YEMEN – FRN has confirmed claims by the Houthi-led Ansarullah Movement, which is also the government of Yemen, that on Wednesday they had struck and destroyed an Emirati warship operating near the port of Al-Hodeidah on Yemen’s Red Sea coast. The vessels destruction was not instantaneous, but caused a hull breach and fire which has disabled the smoldering warship.
Al-Hodeidah is currently the battle front between the Ansarullah resistance movement and Yemeni proxies of the Saudi-led Arab Coalition.
“Our glorious defenders from the naval forces were able to hit a battleship of Saudi-US hostile forces, and made the second one flee the area,” Mohammed Ali al-Houthi, the head of the Houthis’ Supreme Revolutionary Council, said on Twitter.
According to the resistance leader, al-Houthi, the Emirati ship sank with its crew being evacuated by helicopters. The resistance leader even suggested that there may have been US military advisers on board the ship operating at an advisory level to the Emiratis just before the aggression against Al-Hodeidah began.
The Saudi-led coalition and their Yemeni proxies launched a full-scale offensive to seize Al-Hodeidah as it is the only lifeline that the Houthi-led resistance has to the outside world and is also a key entry point for humanitarian aid.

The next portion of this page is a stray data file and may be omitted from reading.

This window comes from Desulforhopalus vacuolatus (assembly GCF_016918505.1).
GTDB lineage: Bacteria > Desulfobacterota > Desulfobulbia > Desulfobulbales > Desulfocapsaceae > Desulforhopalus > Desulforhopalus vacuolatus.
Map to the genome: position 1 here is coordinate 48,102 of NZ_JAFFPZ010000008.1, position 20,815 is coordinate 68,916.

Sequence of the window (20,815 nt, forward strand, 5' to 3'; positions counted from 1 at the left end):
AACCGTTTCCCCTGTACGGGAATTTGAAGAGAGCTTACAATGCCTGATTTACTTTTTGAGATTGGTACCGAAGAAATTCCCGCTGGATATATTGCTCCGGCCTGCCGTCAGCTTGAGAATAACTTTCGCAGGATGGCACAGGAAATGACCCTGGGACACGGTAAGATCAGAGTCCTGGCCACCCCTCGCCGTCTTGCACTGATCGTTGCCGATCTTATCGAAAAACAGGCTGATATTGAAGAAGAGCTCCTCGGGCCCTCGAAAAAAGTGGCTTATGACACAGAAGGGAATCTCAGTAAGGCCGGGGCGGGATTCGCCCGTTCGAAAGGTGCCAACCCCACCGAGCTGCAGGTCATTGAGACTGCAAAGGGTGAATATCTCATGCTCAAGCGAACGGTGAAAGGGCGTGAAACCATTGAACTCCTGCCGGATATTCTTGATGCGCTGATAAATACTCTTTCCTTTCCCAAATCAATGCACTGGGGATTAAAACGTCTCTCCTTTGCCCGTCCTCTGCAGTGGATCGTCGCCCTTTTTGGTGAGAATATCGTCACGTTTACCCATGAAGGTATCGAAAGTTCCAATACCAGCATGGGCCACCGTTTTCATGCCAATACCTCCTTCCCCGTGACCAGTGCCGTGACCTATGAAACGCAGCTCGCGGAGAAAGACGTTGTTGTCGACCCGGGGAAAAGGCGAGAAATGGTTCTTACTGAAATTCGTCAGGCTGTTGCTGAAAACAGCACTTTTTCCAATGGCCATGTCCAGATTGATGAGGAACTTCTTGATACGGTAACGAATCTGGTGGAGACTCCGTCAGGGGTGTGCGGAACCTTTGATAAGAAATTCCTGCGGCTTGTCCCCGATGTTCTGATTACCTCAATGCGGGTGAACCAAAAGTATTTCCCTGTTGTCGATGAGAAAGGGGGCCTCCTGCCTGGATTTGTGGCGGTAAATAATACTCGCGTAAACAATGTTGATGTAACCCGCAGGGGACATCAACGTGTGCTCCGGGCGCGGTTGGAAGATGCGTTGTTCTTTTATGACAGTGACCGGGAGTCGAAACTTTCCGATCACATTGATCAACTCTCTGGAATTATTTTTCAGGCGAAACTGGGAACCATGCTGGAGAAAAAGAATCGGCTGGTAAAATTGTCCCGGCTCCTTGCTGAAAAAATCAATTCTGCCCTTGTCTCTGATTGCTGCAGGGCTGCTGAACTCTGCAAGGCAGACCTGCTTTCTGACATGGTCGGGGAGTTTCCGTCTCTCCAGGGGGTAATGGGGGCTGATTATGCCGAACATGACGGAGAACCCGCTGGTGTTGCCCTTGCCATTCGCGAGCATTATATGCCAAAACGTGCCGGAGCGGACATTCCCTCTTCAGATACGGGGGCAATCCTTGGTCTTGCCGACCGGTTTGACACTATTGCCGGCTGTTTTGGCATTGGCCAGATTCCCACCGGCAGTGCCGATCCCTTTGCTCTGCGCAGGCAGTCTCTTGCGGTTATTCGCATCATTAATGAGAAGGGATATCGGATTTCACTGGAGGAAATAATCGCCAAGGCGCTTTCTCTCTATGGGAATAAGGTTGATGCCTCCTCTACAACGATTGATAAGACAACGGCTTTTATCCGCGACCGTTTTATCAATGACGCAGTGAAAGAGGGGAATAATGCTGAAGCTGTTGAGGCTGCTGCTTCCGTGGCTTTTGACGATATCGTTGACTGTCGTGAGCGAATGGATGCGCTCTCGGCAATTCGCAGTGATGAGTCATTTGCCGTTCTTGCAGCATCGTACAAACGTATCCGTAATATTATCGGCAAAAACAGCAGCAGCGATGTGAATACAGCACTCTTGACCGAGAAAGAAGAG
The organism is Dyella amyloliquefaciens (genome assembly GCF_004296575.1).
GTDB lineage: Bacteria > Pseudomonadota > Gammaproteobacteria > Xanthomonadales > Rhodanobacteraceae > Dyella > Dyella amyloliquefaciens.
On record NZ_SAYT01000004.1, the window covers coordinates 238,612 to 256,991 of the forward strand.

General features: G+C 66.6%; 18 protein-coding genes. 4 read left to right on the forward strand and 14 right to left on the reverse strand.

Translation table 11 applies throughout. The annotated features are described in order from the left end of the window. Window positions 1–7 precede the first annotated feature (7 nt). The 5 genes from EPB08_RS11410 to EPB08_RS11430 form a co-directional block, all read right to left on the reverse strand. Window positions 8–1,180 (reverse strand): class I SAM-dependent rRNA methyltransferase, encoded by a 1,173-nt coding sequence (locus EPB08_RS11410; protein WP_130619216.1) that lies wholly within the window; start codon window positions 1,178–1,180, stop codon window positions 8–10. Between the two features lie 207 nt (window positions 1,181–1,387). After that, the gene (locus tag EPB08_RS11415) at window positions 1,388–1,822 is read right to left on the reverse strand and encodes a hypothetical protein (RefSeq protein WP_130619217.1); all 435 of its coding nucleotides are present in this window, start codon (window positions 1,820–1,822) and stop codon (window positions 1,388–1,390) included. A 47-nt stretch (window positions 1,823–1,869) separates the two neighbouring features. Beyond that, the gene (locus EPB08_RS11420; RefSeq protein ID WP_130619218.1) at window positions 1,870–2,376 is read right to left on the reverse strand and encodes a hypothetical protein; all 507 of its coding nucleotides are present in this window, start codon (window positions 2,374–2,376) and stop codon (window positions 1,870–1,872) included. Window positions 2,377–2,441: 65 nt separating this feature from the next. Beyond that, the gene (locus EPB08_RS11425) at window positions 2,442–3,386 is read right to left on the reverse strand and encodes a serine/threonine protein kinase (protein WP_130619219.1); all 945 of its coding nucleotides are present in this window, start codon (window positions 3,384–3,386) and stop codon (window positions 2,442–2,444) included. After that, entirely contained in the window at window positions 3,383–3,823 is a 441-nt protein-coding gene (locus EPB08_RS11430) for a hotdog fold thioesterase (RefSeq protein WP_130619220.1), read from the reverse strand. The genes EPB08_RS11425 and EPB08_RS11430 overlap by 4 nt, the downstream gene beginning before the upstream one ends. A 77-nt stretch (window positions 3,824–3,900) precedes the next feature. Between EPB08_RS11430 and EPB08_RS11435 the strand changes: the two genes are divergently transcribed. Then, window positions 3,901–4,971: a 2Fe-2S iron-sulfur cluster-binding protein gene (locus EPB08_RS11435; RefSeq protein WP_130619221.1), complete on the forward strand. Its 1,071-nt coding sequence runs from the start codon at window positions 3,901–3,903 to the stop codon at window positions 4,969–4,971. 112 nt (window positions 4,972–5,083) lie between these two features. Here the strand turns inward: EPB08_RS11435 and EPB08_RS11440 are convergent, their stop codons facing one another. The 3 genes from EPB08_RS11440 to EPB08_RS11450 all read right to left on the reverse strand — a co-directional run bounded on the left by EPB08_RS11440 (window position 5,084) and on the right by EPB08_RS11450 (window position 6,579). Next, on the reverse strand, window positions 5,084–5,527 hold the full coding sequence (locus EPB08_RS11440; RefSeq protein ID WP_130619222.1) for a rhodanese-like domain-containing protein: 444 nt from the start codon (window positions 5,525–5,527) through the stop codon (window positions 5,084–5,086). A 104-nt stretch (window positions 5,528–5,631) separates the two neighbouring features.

The Saudi-led coalition claimed it launched its aggression on Al-Hodeidah after it supposedly exhausted all political and diplomatic means and was only left with a military response.
Saudi Arabia in its bid to become a major regional player is concentrating on taking over Yemen through its proxies. Its efforts have especially become more desperate as they have failed in its power projection in Syria since 2011, and Lebanon and Qatar last year. This comes as its regional rival, Iran, has made significant advancements in Syria, Lebanon and Qatar. It is for this reason that Saudi Arabia is prioritizing Yemen, even at the expense of a humanitarian catastrophe that now sees over 8 million Yemenis living in pre-famine conditions.
The battle for Hodeidah can have significant repercussions on global trade as over 20% of trade passes through the Red Sea. Any disruption can see oil prices skyrocket.